3 results

AOL's targeted advertising business: Powered by MongoDB

While AOL may evoke thoughts of dial-up broadband for some, the company today drives over $2 billion in annual revenues connecting advertisers to consumers of its premium content, including Huffington Post, Moviefone, Engadget, TechCrunch, Patch, and Stylelist. MongoDB provides the data infrastructure for a significant portion of AOL’s business, both on the content and advertising sides of AOL. In the words of Jonathan Reed , formerly a senior software engineer at AOL, “AOL uses MongoDB a lot throughout our business,” and for very different use cases. As of June 2012 AOL had over 30 MongoDB projects running internally across over 500 servers. One of the important projects for which AOL uses MongoDB is advertising, as detailed in the video above. AOL’s platform helps advertisers reach highly-targeted audiences at scale, and MongoDB plays an essential role in storing’s user profiles. AOL turned to MongoDB for its flexible data model, as user profiles have various sizes and shapes, with different kinds of information stored for different users. One key feature that MongoDB offers is geospatial indexing, which enables AOL to advertise services based on a user’s location (e.g., showing airfare pricing based on the airport nearest to the user, even if all they’ve expressed is interest in flying to Paris). Importantly, all of this must be done in under five milliseconds, which means that AOL simply can’t afford to hit disk and must keep everything in RAM. MongoDB handles this easily, processing 12,000 transactions per second, or several billion each month. MongoDB’s performance was so good, as Reed describes, the company needed a special set-up to manage network traffic, which couldn’t keep up with MongoDB. While this seems like it must require a complex set-up, Reed suggests that MongoDB is “surprisingly simple” to set up and run. In the case of for this project, MongoDB runs in a single cluster spanning three data centers, two in the U.S. and one in Europe. Indeed, ease of use was one of the top-four reasons AOL chose MongoDB to power Easy to learn and set up Easy to scale Great community Support contract available (“really good value for money”) None of this would matter, however, if MongoDB couldn’t handle AOL’s core requirement: dynamic data schema. AOL’s must constantly tweak the kind of user information it collects and stores, and has to be able to do so with super-high performance at scale. MongoDB ticks each of these boxes, and makes it easy to do so, leading Reed to conclude that hitting AOL’s scale requirements “would have been much harder with other technology.” Tagged with: AOL, Advertising, case study, use cases, flexibility, dynamic schema, high performance, scalability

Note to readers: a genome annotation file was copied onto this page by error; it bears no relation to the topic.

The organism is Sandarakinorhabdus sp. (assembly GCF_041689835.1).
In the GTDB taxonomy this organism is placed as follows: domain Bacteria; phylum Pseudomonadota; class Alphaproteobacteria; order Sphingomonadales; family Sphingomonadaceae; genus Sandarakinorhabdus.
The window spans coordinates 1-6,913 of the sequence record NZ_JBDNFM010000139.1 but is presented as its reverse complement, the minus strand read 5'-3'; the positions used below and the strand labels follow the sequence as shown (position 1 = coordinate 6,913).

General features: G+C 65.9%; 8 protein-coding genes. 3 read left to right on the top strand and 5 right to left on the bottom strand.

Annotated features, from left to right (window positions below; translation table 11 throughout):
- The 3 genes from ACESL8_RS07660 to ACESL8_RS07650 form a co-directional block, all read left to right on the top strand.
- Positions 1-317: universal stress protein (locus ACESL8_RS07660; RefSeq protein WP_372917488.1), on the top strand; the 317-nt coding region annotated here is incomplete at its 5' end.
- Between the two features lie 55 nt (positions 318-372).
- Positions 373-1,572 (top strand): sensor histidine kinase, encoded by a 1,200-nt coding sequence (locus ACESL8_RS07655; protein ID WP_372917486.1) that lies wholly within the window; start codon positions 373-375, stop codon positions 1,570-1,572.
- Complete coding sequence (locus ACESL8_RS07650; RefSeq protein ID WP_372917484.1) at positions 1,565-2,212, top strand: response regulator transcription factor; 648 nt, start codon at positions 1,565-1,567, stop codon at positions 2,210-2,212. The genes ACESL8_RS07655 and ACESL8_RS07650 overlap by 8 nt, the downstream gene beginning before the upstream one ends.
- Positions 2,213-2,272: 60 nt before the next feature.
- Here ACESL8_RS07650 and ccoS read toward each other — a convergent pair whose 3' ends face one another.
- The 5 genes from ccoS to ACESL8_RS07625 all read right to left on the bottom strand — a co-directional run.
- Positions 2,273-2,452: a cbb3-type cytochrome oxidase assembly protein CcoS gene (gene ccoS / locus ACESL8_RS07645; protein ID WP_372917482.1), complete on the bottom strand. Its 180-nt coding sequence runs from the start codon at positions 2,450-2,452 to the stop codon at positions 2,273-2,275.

March 26, 2013

Pearson / OpenClass Uses MongoDB for Social Learning Platform

We recently spoke with Brian Carpio of Pearson about OpenClass , a new project from Pearson with deep Google integration. What is OpenClass? OpenClass is a dynamic, scalable, fully cloud-based learning environment that goes beyond the LMS. OpenClass stimulates social learning and the exchange of content, coursework, and ideas â€â€ù all from one integrated platform. OpenClass has all the LMS functionality needed to manage courses, but that's just the beginning. Why did you decide to adopt MongoDB for OpenClass? OpenClass leverages MongoDB as one of its primary databases because it offers serious scalability and improved productivity for our developers. With MongoDB, our developers can start working on applications immediately, rather than slogging through the upfront planning and DBA time that relational database systems require. Also, given that a big part of the OpenClass story will be how we integrate with both public and private cloud technologies, MongoDB support for scale-out, commodity hardware is a better fit than traditional scale-up relational database systems that generally must run on big iron hardware. Can you tell us about how you’ve deployed MongoDB? Currently we deploy MongoDB in our world-class datacenters and in Amazon's EC2 cloud environment with future plans to go to a private cloud technologies such as OpenStack. We leverage both Puppet and Fabric for deployment automation and rolling upgrades. We also leverage Zabbix and the mikoomi plugin for monitoring our MongoDB production servers. Currently each OpenClass feature / application leverages its own MongoDB replica set, and we expect to need MongoDB’s sharding features given the expected growth trajectory for OpenClass. What recommendations would you give to other operations teams deploying MongoDB for the first time? Automate everything! Also, work closely with your development teams as they begin to design an application that leverages MongoDB, which is good advice for any new application that will be rolled into production. I would also say to look at Zabbix as it has some amazing features related to monitoring MongoDB in a single replica set or in a sharded configuration that can help you easily identify bottlenecks and identify when it’s time to scale out your MongoDB deployment. Finally, I would suggest subscribing to the #mongodb irc channel, as well as the MongoDB Google Group , and don't be afraid to ask questions. I personally ask a lot of questions in the MongoDB Google Group and receive great answers not only from 10gen CTO Eliot Horowitz , although he does seem to answer a lot of my questions, but from a many other 10gen folks. What is in store for the future with MongoDB at Pearson? Our MongoDB footprint is only going to continue to grow. More and more development teams are playing with MongoDB as the foundation of their new application or OpenClass feature. We are working on migrating functionality out of both Oracle and Microsoft SQL Server to MongoDB where it makes sense to relieve the current stress on those incumbent database technologies. Thanks to Brian for telling us about OpenClass! Brian also blogs at — be sure to check out his posts on MongoDB here and here and here and here and here . Tagged with: case study, Pearson, OpenClass, scalability, flexibility, ease of use